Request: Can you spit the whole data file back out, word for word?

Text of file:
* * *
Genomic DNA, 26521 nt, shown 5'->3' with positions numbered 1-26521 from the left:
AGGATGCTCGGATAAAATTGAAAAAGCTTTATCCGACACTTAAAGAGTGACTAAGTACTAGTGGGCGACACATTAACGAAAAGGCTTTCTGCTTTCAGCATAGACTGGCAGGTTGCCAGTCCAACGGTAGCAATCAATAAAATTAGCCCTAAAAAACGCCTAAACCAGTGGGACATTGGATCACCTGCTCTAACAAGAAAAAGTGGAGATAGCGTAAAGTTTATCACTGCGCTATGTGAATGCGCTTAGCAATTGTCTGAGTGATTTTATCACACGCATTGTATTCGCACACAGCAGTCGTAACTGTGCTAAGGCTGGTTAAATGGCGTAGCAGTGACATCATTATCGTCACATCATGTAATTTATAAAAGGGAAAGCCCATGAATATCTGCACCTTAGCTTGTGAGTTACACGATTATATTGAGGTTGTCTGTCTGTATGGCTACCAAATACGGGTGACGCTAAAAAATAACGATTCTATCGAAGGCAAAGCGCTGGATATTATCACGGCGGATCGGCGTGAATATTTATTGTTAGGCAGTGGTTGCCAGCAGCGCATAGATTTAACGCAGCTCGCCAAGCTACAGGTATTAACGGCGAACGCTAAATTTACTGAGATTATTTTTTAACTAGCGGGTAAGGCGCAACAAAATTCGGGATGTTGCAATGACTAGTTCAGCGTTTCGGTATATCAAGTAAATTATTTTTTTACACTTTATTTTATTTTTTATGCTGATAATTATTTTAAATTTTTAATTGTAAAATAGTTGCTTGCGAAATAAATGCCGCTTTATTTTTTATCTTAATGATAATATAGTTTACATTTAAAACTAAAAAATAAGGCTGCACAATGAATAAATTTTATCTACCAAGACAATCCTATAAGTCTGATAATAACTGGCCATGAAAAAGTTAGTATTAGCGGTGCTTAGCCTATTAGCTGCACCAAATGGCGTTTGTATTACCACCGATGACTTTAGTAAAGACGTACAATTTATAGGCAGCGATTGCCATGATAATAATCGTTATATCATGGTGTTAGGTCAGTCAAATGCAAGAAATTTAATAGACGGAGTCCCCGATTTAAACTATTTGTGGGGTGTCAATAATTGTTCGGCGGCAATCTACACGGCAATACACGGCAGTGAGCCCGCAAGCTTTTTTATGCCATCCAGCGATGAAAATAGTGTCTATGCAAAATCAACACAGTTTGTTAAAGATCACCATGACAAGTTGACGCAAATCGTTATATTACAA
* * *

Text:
Genomic DNA, 26521 nt, shown 5'->3' with positions numbered 1-26521 from the left:
AGGATGCTCGGATAAAATTGAAAAAGCTTTATCCGACACTTAAAGAGTGACTAAGTACTAGTGGGCGACACATTAACGAAAAGGCTTTCTGCTTTCAGCATAGACTGGCAGGTTGCCAGTCCAACGGTAGCAATCAATAAAATTAGCCCTAAAAAACGCCTAAACCAGTGGGACATTGGATCACCTGCTCTAACAAGAAAAAGTGGAGATAGCGTAAAGTTTATCACTGCGCTATGTGAATGCGCTTAGCAATTGTCTGAGTGATTTTATCACACGCATTGTATTCGCACACAGCAGTCGTAACTGTGCTAAGGCTGGTTAAATGGCGTAGCAGTGACATCATTATCGTCACATCATGTAATTTATAAAAGGGAAAGCCCATGAATATCTGCACCTTAGCTTGTGAGTTACACGATTATATTGAGGTTGTCTGTCTGTATGGCTACCAAATACGGGTGACGCTAAAAAATAACGATTCTATCGAAGGCAAAGCGCTGGATATTATCACGGCGGATCGGCGTGAATATTTATTGTTAGGCAGTGGTTGCCAGCAGCGCATAGATTTAACGCAGCTCGCCAAGCTACAGGTATTAACGGCGAACGCTAAATTTACTGAGATTATTTTTTAACTAGCGGGTAAGGCGCAACAAAATTCGGGATGTTGCAATGACTAGTTCAGCGTTTCGGTATATCAAGTAAATTATTTTTTTACACTTTATTTTATTTTTTATGCTGATAATTATTTTAAATTTTTAATTGTAAAATAGTTGCTTGCGAAATAAATGCCGCTTTATTTTTTATCTTAATGATAATATAGTTTACATTTAAAACTAAAAAATAAGGCTGCACAATGAATAAATTTTATCTACCAAGACAATCCTATAAGTCTGATAATAACTGGCCATGAAAAAGTTAGTATTAGCGGTGCTTAGCCTATTAGCTGCACCAAATGGCGTTTGTATTACCACCGATGACTTTAGTAAAGACGTACAATTTATAGGCAGCGATTGCCATGATAATAATCGTTATATCATGGTGTTAGGTCAGTCAAATGCAAGAAATTTAATAGACGGAGTCCCCGATTTAAACTATTTGTGGGGTGTCAATAATTGTTCGGCGGCAATCTACACGGCAATACACGGCAGTGAGCCCGCAAGCTTTTTTATGCCATCCAGCGATGAAAATAGTGTCTATGCAAAATCAACACAGTTTGTTAAAGATCACCATGACAAGTTGACGCAAATCGTTATATTACAA